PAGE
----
China's National Stadium, known as the Bird's Nest, and the National Aquatics Centre, known as the Water Cube, left, were seen through pollution on Thursday. ((Greg Baker/Associated Press))

Beijing's Olympic village, built to house 16,000 athletes from around the world, was officially opened on Sunday, but the air quality didn't co-operate.

Despite drastic measures to cut pollution, the ceremonies were overshadowed by the familiar Beijing smog, the CBC's Steve Futterman reports.

The government hopes there will be a noticeable change before the games begin 12 days from now, exposing the lungs of some of the world's finest athletes to the city's air.

But it is hard to see a difference a week after officials imposed restrictions that took nearly  half the cars off the road, Futterman said.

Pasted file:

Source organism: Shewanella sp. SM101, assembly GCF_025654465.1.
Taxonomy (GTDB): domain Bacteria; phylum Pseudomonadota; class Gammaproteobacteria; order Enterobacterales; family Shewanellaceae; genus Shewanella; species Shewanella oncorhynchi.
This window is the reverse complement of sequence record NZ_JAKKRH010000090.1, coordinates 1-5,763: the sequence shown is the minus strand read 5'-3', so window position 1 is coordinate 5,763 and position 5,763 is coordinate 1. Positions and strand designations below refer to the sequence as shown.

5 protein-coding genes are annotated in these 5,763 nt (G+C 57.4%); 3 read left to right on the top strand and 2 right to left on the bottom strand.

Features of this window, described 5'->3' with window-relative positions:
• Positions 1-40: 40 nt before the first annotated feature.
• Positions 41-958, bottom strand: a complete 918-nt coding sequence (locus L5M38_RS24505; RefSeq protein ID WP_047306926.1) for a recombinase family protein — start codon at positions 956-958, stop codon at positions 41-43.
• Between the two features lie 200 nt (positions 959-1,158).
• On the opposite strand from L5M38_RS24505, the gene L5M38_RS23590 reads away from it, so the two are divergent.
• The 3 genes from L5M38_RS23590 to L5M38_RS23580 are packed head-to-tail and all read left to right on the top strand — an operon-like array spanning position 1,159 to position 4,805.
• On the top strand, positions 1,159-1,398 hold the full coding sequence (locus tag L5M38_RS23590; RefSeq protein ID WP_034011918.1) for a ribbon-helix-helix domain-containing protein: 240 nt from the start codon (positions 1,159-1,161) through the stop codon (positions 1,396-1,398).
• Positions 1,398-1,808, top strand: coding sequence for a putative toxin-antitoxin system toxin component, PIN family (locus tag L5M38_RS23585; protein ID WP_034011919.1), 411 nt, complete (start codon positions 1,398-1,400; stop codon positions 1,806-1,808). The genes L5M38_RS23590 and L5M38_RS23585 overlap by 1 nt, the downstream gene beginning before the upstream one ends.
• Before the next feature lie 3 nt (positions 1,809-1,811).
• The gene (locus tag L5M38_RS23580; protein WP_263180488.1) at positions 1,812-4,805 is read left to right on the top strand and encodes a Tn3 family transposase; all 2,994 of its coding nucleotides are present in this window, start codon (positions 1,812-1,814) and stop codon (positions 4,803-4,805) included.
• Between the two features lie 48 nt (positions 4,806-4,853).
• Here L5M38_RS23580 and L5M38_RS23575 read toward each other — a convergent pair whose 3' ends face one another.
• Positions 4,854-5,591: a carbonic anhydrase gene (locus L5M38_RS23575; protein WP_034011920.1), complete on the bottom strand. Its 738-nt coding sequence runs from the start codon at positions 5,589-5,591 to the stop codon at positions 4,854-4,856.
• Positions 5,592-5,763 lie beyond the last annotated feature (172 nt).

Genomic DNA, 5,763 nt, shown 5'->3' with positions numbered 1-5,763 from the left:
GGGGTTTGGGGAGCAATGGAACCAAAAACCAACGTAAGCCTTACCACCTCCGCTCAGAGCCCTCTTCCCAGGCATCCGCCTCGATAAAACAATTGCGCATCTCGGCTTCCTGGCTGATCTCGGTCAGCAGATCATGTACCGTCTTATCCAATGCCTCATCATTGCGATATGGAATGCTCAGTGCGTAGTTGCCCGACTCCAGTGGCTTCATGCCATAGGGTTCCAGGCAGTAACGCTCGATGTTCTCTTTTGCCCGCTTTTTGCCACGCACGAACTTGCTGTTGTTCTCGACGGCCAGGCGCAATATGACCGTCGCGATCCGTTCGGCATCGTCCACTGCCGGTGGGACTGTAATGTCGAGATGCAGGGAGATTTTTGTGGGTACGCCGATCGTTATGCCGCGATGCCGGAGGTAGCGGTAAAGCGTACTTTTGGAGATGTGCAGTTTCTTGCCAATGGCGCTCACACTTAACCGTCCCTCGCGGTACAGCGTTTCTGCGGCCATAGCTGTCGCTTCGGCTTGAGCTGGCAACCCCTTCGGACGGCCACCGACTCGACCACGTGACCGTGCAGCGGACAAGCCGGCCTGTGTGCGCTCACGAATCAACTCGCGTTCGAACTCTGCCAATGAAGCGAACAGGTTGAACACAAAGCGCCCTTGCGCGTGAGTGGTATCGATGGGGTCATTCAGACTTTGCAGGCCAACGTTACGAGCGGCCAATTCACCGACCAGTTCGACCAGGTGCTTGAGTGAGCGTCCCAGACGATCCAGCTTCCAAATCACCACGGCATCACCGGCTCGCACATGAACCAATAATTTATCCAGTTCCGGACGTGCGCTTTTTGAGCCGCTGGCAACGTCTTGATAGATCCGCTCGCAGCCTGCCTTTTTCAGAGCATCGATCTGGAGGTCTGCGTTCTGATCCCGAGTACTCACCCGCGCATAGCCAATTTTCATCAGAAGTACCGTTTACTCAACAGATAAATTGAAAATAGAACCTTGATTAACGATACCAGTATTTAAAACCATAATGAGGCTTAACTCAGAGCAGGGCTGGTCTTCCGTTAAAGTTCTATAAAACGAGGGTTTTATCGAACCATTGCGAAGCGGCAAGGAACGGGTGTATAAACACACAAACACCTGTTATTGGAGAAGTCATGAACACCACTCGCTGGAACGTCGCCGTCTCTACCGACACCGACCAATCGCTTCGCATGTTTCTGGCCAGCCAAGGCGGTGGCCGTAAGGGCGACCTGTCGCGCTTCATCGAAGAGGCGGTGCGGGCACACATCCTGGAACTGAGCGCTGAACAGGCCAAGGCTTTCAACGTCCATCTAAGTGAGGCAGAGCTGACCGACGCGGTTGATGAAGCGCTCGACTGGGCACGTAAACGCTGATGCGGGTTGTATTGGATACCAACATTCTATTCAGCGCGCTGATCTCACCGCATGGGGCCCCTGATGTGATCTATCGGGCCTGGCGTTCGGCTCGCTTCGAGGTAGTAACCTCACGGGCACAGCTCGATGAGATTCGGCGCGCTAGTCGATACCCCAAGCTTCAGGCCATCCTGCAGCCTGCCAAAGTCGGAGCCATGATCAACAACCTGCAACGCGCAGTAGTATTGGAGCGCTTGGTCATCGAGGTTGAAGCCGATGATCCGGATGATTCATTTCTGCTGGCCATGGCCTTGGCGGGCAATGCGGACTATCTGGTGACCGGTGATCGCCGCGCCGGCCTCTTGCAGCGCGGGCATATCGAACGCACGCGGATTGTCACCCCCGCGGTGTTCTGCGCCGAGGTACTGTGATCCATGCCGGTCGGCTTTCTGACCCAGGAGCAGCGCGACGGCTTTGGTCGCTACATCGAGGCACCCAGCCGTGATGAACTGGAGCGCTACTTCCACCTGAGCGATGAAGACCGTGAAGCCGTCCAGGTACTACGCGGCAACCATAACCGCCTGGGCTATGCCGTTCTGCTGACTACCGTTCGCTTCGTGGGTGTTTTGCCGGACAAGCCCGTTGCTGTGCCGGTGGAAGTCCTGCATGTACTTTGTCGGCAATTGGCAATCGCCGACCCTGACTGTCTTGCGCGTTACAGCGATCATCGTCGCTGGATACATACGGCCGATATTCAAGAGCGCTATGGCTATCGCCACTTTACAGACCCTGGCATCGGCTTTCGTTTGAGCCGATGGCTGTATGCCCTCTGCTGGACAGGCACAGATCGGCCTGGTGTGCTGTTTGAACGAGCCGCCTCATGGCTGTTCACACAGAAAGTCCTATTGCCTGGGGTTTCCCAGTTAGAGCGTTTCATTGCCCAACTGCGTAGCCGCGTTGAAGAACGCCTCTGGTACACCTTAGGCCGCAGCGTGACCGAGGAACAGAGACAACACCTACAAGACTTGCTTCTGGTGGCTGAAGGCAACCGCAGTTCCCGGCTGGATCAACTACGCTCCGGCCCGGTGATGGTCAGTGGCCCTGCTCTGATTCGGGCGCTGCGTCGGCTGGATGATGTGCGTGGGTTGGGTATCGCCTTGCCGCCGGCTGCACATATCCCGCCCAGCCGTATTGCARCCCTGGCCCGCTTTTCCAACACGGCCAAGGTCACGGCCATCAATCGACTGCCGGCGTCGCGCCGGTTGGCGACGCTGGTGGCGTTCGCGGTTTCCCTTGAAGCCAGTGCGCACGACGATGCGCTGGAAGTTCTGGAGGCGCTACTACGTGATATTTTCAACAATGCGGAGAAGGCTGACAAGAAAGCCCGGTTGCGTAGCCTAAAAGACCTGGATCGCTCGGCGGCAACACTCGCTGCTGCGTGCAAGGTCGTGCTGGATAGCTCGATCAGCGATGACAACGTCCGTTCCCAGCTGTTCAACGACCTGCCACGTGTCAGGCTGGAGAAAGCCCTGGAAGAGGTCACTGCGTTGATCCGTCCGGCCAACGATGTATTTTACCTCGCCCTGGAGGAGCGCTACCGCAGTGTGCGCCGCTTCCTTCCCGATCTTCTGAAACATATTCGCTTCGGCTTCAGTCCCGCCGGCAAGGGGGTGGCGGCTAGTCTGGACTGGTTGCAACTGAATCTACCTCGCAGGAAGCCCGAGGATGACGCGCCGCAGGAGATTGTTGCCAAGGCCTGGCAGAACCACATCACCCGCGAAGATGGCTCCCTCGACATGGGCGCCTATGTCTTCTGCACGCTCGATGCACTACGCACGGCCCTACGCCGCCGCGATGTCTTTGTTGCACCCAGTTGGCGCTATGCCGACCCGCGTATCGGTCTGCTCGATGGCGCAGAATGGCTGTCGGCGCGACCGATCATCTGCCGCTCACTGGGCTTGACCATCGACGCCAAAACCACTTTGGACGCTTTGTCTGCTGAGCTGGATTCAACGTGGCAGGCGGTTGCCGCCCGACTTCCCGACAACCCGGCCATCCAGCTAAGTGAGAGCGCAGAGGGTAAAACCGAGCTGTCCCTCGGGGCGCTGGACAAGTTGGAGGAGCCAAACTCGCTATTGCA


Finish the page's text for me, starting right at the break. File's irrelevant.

The Olympic village is a complex of highrise apartments with its own library, health clinic and fire station. After the games, the apartments will sell for $500,000 to $1 million each.

On Saturday, Du Shaozhong, deputy director of the Beijing Municipal Environment Protection Bureau, took an optimistic view of the smog problem.

Air quality had been deemed acceptable during four of six days since measures to reduce air pollution were taken the previous Sunday, he told reporters.

But the smog was bad enough in the last two days to warrant health alerts for seniors, children and those with breathing ailments such as asthma.

Du guaranteed the air quality would be acceptable for the duration of the Olympics, which begin Aug. 8.

Aside from the limits on driving, Beijing has closed factories, shut power plants and halted construction projects in a drive to make the air temporarily safer to breathe.